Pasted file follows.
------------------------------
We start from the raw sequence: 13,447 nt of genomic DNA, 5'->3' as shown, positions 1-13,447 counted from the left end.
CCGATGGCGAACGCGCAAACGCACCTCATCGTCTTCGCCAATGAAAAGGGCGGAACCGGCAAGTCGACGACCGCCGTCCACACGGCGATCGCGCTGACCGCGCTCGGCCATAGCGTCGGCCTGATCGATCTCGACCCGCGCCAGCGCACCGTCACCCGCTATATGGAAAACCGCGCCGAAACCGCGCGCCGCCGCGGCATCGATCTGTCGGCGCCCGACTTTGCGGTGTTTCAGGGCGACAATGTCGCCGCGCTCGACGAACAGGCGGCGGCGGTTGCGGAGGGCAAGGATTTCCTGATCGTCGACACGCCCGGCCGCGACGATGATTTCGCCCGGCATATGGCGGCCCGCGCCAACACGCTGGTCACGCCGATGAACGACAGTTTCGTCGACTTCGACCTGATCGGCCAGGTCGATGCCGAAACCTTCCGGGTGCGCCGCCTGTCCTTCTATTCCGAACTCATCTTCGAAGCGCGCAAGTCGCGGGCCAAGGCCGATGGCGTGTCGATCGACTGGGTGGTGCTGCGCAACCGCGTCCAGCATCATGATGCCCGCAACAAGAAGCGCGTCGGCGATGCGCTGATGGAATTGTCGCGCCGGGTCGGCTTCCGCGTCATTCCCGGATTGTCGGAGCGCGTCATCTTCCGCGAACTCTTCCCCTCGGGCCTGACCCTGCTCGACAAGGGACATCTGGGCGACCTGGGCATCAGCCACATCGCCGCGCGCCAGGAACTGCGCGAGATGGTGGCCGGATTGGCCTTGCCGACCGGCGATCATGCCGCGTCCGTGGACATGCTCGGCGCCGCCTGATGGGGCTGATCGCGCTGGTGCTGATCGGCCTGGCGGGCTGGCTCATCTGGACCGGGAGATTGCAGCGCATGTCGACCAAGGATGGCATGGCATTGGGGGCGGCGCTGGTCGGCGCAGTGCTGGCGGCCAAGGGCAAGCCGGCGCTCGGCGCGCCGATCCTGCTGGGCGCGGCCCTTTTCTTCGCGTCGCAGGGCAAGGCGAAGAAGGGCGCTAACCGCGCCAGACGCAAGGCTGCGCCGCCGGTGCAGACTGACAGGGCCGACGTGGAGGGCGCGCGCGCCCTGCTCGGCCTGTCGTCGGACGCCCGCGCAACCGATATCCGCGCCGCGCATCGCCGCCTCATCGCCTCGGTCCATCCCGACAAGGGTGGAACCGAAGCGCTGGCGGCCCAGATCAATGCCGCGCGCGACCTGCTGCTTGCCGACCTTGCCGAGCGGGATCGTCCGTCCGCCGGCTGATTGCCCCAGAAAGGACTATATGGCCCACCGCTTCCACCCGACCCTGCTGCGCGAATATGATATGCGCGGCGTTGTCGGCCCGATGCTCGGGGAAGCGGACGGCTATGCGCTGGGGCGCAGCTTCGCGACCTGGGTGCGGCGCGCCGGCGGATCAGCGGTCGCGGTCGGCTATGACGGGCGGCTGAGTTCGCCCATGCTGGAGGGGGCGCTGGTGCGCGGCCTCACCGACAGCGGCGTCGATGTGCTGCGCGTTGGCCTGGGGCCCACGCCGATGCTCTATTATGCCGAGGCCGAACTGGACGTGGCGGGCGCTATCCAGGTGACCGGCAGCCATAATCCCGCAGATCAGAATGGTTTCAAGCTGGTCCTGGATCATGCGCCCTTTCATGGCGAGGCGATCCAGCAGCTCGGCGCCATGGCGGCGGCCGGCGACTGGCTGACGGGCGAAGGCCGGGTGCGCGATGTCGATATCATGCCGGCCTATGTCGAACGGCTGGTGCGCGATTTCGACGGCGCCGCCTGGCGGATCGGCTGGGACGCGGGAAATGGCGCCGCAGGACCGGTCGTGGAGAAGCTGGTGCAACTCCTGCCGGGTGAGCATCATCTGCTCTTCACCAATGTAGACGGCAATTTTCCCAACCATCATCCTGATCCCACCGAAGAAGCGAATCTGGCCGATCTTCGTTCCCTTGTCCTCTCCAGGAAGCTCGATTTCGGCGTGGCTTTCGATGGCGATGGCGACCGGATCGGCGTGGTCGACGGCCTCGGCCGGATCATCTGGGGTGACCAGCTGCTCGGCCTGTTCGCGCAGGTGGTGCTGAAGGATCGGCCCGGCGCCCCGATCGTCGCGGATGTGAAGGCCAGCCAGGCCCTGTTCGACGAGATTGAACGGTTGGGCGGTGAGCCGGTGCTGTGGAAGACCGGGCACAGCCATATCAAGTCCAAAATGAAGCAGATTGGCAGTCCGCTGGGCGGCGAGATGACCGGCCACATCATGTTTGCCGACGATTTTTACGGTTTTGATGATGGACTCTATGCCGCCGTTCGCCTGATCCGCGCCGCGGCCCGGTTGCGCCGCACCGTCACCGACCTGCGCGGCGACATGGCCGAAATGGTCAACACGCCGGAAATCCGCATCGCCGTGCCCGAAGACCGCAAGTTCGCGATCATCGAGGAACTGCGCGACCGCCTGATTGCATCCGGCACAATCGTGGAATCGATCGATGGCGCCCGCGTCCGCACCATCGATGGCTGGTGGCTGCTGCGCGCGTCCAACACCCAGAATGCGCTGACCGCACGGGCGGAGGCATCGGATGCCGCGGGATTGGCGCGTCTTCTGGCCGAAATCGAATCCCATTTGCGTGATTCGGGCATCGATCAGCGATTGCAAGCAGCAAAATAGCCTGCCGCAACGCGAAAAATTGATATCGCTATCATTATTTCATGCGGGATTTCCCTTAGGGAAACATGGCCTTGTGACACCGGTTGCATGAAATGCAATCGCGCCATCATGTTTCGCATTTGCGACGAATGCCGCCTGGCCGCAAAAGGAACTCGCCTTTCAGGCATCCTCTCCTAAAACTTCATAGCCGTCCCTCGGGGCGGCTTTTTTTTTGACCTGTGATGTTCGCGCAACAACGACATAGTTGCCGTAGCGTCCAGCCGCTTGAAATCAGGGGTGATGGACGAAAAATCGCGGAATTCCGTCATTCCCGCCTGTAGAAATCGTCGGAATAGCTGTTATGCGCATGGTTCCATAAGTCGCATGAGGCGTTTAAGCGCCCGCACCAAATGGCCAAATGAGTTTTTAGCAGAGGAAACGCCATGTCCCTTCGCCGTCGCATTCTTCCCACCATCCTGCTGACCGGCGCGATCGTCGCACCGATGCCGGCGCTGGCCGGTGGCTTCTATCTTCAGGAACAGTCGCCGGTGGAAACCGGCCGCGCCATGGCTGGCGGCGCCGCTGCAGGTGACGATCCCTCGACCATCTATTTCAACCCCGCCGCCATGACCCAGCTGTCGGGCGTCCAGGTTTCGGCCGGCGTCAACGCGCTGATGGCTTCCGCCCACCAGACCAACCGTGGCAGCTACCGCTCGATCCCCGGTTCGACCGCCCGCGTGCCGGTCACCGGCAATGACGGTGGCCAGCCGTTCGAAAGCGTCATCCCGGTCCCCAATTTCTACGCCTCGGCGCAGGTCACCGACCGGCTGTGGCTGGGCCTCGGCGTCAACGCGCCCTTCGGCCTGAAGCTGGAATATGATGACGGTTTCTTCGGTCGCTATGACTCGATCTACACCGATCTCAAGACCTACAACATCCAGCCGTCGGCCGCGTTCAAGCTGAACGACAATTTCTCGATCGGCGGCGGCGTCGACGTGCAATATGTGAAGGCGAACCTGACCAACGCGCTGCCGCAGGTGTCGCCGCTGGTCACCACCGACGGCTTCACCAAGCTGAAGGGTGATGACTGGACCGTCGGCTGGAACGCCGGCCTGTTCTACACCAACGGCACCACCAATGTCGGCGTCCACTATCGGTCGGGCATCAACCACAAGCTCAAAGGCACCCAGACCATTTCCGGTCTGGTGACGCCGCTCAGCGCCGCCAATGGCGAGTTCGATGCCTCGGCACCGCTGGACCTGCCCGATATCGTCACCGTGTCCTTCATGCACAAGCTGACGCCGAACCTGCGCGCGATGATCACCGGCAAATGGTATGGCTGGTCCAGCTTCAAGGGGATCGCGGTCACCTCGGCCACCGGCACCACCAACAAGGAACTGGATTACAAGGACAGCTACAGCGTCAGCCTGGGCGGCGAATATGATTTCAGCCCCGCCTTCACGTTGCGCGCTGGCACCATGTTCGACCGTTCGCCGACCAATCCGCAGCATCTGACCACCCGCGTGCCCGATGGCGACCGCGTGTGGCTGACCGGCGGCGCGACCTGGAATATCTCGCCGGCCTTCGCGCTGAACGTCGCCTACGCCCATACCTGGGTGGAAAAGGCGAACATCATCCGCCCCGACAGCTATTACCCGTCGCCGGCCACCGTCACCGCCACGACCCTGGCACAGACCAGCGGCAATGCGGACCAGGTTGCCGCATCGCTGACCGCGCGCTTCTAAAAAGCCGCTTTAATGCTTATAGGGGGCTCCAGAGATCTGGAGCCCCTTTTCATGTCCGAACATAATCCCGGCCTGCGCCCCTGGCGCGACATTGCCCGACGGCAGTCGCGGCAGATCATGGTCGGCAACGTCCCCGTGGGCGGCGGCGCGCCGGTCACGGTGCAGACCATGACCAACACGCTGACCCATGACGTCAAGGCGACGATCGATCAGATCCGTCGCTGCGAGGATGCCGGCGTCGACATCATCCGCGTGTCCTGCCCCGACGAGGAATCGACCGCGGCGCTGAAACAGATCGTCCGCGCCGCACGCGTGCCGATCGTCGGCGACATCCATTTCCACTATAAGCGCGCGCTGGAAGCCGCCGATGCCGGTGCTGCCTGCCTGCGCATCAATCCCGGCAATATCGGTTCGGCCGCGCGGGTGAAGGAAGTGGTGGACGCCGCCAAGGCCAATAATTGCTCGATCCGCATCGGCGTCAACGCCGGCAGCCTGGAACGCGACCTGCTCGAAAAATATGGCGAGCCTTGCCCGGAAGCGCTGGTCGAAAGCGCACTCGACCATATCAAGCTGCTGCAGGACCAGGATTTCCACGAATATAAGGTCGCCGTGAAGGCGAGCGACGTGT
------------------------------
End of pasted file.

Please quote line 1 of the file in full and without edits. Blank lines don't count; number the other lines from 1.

We start from the raw sequence: 13,447 nt of genomic DNA, 5'->3' as shown, positions 1-13,447 counted from the left end.